Page 2 of 2 FirstFirst 12
Results 36 to 59 of 59

Thread: Making a gimballed stove

  1. #36
    Join Date
    Sep 2004
    Location
    Utah and PNW
    Posts
    1,498

    Default Re: Making a gimballed stove

    Quote Originally Posted by Thad Van Gilder View Post
    a couple boats ago I had a 1923 falmouth quay punt. I used 1 pound cylinders for the stove and grill. I used to stack them up in 6" plastic pipe, lashed to the pulpit.
    This is how we store the cylinders for our grill. PVC pipe lashed to the mizzen mast holds two cylinders. But for the gimballed stove on a longer offshore passage, we'll need to store more of them.


  2. #37
    Join Date
    Sep 2004
    Location
    Utah and PNW
    Posts
    1,498

    Default Re: Making a gimballed stove

    Regarding the Flame King recall

    REI Service

    ​All inventory was inspected and any affected canisters were removed from our stock in June 2017. Everything for sale from July 2017 on is unaffected. For additional information, please give us a call at 1-800-426-4840.

  3. #38
    Join Date
    Dec 2016
    Location
    EU
    Posts
    215

    Default Re: Making a gimballed stove

    Dave I think you missunderstood. The link was for one canister plus the refill kit. A single canister is 18$. The ideea is to have a big normal tank (I would take a fiberglass or aluminium one) lashed to the pulpit, and two of the 1lb canisters, one on the stove and one filled as a spare.

    If space allows one can use the 4,5-5 lb canisters. There are some aluminium ones. The nicest one I know about has a fill indicator and a multivalve, but is steel. Can also be fitted with a valve conection for direct fill from an LPG station.
    http://www.gaslowdirect.com/epages/c...cts/01-4003-67
    Maybe you can find something similar in the USA wich fits the space (and not so expensive)?

  4. #39
    Join Date
    Aug 2009
    Location
    Olympia, WA, USA
    Posts
    1,529

    Default Re: Making a gimballed stove

    They will protect the threads and have a rubber gasket that seals them in case the valve leaks.


    These are genious.... I gotta buy a couple. I didn't even know that was a thing.
    Oh yeah! Those are good. I'll be getting a couple if I again find myself with a propane stove.

    kinda like a refined version of this.... but no legs and gimbled.

    https://cdn.remodelista.com/wp-conte...emodelista.jpg
    Looking at that photo, I could imagine a way to cannibalize the burners from that stove and do a nicer frame in bronze. I could also see re-plumbing the gas line so that a long thin propane cylinder could be suspended on its side beneath the burner, minimizing the gimballed height.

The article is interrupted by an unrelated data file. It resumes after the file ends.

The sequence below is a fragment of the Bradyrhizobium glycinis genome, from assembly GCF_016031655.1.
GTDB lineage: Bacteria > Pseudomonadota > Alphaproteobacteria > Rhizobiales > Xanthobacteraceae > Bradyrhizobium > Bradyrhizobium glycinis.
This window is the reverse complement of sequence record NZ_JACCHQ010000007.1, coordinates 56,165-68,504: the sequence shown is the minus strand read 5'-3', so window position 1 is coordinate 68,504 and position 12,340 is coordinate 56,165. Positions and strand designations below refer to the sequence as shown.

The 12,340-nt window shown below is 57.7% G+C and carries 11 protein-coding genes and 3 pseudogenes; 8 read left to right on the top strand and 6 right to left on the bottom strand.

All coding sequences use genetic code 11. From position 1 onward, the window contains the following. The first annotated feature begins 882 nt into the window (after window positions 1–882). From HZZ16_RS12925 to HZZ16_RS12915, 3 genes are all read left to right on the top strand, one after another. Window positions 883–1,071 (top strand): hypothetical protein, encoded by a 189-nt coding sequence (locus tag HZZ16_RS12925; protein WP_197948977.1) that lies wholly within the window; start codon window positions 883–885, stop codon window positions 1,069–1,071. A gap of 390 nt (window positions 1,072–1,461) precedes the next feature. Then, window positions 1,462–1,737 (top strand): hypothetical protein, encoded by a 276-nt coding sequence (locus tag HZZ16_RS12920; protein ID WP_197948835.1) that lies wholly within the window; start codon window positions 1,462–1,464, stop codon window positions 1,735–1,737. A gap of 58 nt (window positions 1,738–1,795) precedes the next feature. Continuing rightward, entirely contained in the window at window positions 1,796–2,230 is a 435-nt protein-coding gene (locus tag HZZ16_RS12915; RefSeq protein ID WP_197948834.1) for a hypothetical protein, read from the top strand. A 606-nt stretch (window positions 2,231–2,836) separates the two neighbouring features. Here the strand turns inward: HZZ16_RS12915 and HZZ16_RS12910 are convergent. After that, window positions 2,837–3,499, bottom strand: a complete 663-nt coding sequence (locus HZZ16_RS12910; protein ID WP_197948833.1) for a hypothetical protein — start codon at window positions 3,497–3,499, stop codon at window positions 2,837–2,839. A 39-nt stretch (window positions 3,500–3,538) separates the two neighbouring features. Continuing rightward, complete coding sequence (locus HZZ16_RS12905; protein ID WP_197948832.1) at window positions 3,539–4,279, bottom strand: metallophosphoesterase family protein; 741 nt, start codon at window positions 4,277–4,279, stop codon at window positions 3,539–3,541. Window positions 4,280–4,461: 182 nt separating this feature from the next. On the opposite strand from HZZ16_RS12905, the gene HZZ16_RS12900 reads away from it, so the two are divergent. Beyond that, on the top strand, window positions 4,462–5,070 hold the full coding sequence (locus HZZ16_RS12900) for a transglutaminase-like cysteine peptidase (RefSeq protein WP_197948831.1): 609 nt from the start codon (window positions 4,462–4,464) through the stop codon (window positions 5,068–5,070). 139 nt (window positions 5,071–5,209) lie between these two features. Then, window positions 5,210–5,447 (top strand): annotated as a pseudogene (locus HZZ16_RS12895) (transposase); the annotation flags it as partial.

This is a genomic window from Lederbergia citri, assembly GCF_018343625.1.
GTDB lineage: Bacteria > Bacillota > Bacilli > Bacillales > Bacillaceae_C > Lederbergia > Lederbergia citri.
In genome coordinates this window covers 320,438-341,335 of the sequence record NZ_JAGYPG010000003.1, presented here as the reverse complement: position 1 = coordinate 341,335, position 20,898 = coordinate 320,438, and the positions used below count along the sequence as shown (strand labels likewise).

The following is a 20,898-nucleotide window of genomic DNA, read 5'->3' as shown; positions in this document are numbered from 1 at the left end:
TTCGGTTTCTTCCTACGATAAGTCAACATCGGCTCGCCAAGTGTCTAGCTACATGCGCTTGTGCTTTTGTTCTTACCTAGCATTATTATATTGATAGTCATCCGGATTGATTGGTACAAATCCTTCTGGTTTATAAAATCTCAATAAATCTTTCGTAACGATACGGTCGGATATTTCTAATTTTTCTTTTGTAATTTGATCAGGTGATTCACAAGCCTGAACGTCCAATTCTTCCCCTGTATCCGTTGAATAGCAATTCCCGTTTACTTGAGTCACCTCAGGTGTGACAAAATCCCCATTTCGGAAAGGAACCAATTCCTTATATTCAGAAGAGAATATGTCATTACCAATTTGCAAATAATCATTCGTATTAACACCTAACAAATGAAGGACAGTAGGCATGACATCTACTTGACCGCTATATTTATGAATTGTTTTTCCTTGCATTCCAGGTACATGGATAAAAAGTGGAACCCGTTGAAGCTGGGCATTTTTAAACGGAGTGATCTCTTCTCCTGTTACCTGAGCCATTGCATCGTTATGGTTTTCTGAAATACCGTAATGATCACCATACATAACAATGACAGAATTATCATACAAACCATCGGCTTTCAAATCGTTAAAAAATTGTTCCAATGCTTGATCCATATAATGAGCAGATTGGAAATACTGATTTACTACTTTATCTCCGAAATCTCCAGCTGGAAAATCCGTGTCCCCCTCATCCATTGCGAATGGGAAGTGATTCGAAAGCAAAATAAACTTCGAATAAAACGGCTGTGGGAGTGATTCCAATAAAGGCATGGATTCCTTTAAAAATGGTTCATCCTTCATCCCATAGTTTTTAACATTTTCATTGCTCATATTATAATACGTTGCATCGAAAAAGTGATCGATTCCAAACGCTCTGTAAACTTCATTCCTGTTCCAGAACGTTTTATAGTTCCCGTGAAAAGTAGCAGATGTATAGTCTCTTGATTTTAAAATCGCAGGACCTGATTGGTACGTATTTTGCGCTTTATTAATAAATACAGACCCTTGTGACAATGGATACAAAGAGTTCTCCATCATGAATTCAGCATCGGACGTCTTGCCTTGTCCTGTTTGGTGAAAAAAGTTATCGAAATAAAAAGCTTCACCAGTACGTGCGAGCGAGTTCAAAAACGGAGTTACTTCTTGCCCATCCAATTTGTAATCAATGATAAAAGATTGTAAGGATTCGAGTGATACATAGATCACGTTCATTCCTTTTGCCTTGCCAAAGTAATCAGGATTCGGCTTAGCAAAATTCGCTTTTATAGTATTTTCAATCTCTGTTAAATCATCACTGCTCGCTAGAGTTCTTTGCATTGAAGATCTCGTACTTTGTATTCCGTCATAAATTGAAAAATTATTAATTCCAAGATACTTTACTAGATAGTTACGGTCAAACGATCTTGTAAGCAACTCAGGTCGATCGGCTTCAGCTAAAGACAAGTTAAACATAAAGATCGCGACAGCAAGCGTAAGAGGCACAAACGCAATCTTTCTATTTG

But all of that is just me getting excited about the project. I'd rather see what you're doing!

    Alex

  5. #40
    Join Date
    Aug 2010
    Location
    BC Coast
    Posts
    3,522

    Default Re: Making a gimballed stove

    I have an old Optimus, mostly as a keepsake. I could use it on my boat, but the Sea Swing with the propane bottle (non-refillable, unfortunately) is so easy and clean and reliable. I need to overhaul it....new washers above and below the pan, and new cleaning pricker's at least. Anyone know of a source for parts?

    Also where do you find those adaptors for filling non-refillable propane bottles?

    Last edited by gilberj; 02-06-2018 at 01:33 PM.

  6. #41
    Join Date
    Sep 2004
    Location
    Utah and PNW
    Posts
    1,498

    Default Re: Making a gimballed stove

    Quote Originally Posted by Pitsligo View Post
    I could also see re-plumbing the gas line so that a long thin propane cylinder could be suspended on its side beneath the burner, minimizing the gimballed height.
    The propane tank needs to be angled upward so that the gas (and not the liquid phase) comes out of the valve. I don't know what the minimum angle is, but it has to be above the horizontal. I mounted mine vertically so that it would work regardless of the angle of heel.

  7. #42
    Join Date
    Sep 2004
    Location
    Utah and PNW
    Posts
    1,498

    Default Re: Making a gimballed stove

    Quote Originally Posted by gilberj View Post
    Also where do you find those adaptors for filling non-refillable propane bottles?
    They're available on Amazon and many other sources, but I wouldn't recommend using them. There are a number of YouTube videos about refilling "disposable" propane cylinders, bleeding the valves, weighing the tanks, putting them in the refrigerator, etc. Mostly posted by people who haven't blown themselves up yet.

  8. #43
    Join Date
    Feb 2004
    Location
    Downingtown Pa (S/V UTOPIA down in Somer's Point, NJ)
    Posts
    2,618

    Default Re: Making a gimballed stove

    "Looking at that photo, I could imagine a way to cannibalize the burners from that stove and do a nicer frame in bronze. I could also see re-plumbing the gas line so that a long thin propane cylinder could be suspended on its side beneath the burner, minimizing the gimballed height.